Art imitates life to a degree in "Necessary Roughness," an engaging new dramedy premiering Wednesday, June 29, on USA Network.
Inspired by the story of Dr. Donna Dannanfelser, who worked as a therapist for the New York Jets in the mid-1990s, the series stars Callie Thorne ("Rescue Me") as Dr. Dani Santino, a Long Island psychotherapist whose marriage implodes when she discovers that her husband (Craig Bierko) is a serial philanderer. Throwing the cad out of their home, the stunned Dani is fretting over how she'll be able to support her two teenage kids as a single mom when she meets Matthew Donnally (Marc Blucas, "Knight & Day"), a trainer for the New York Hawks, in a club.
After a torrid one-night stand together, Dani and Matthew discover they enjoy each other outside of bed as well, and after she uses hypnosis to help him shake a longtime smoking addiction, he helps get her a trial gig with his football team, entrusted with turning things around for high-maintenance bad-boy gridiron star Terrence "TK" King (Mehcad Brooks, "True Blood"). Thus Dani finds herself drawn into a strange new world that pays well but puts incredible demands on her as she tries to juggle the all-consuming nature of this job with her responsibilities as a single mother.
"You will never find another show that has such perfectly balanced testosterone and estrogen components like you do on this show," says executive producer Liz Kruger, who co-created the series with husband Craig Shapiro after having a meeting with Dannanfelser, who had been trying unsuccessfully for years to generate interest in her personal story. "It really has something for everyone, a lot of emotion and action and comedy -- and yes, sports, but through a totally different lens than you are used to seeing it."
The show's roots in real life were an added incentive for Thorne, best known as Sheila Keefe, Denis Leary's volatile sometimes-lover in the FX drama "Rescue Me."
"Partly it was that I knew this woman, and I wanted to explore telling this story, but there was also part of me that didn't know her world at all," the actress explains. "When I read the script for 'Necessary Roughness,' the fact that it was inspired by a real woman made me feel like it was so rich in its detail, because I knew it was coming from a real place. It just felt much more grounded for me, and I liked the idea of playing a woman who was ordinary to a degree but then put into extraordinary circumstances. I'm used to playing extraordinary women who are in normal situations, and then you just watch them destroy everything around them."
The romantic comedy aspect of the show fell into place with the hiring of Blucas, the former real-life college football star whose calm, masculine sweetness (he spent two seasons as Riley Finn, the title character's boyfriend, on "Buffy the Vampire Slayer") strikes a perfect balance with Thorne's intensity.
"So many times actors will say 'Oh, (this character) was so opposite, so different to who I am, so it was so great to go do that role,' and I've had that experience, but I thought this character was probably the most like me that I've ever read," Blucas says. "They didn't know me when they wrote it, and they've given me a voice in helping create it, but I saw a character who was a part of the sports world, which was a prominent part of my upbringing. I thought the character was sarcastic and smart, not that I'm necessarily smart, but it's something I can put across. I just didn't think this apple was falling too far from the tree. I knew I could bring a lot to it just from my own experience."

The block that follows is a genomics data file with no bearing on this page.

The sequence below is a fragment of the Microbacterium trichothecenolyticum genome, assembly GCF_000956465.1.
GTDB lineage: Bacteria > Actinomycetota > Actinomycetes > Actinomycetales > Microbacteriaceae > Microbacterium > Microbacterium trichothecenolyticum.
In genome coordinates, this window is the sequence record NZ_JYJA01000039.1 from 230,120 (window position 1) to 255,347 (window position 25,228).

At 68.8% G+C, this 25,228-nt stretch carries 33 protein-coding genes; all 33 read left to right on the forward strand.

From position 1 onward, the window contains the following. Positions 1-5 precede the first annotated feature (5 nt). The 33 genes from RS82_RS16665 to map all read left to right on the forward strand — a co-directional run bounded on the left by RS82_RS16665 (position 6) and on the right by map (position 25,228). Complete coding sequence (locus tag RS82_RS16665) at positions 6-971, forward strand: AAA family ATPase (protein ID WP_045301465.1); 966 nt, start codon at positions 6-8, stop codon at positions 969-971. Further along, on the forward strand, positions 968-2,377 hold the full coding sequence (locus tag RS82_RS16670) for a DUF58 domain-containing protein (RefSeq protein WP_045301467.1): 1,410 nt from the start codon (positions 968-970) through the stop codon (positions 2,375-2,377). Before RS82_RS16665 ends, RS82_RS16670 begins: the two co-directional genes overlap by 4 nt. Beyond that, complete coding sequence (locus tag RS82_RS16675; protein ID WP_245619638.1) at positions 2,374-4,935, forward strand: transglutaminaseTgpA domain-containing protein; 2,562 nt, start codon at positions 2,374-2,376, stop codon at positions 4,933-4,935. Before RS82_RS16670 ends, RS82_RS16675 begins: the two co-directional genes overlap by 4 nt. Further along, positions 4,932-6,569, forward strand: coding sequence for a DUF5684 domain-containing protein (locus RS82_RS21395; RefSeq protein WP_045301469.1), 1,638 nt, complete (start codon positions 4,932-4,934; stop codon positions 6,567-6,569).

Of course, while TV sports attracts millions of fans, TV shows about sports have a much spottier track record. Its creators, however, insist that "Necessary Roughness" isn't exclusively, or even mainly, about sports.
"It's about people, about a woman who takes on the biggest challenge of her life and has to balance being newly single, dating at a time that her daughter is dating, having a job that is 24/7 and often encroaches on her life," Kruger says.
"We'll always have TK and the world of football floating around her," Shapiro adds, "but we will have patients coming in from all walks of life, who are all these high-powered elite movers who need instant-impact therapy. We have a war correspondent and a poker player on a cold streak, so we definitely will be including people who are not necessarily in sports by any means."
The show films in Atlanta, which means its cast -- which also includes Scott Cohen ("Gilmore Girls") and Concetta Tomei ("Providence") -- currently is tasked with creating the illusion of football season in the Northeast while working in sweltering heat and humidity.
"Wearing coats and fall apparel in the dead of summer -- and it was 103 in my car yesterday going home from work -- is really tricky," Blucas admits. "I want Matthew to be cool and composed, but sometimes it's hard not showing the sweat."
"Our show is to be in eternal fall, the perfect football season," Thorne sighs. "Not only are we shooting Atlanta for Long Island, but we are shooting summer for fall, which means that today I am wearing a cashmere sweater set. It's not easy."
Shapiro adds, however, that the show's production team is doing everything it can to ensure the safety and comfort of the actors under trying conditions.
"We are making adjustments to the wardrobe as best we can so the actors don't melt, but we also fill up the frame with fall trees (to enhance the autumnal illusion)," he says. "The actors may be wearing 'winter clothes,' but most of them are actually made with a much lighter material. We're doing the very best we can to help the actors, but when you see (the costumes), you really can't tell the difference."Copyright © 2014, Los Angeles Times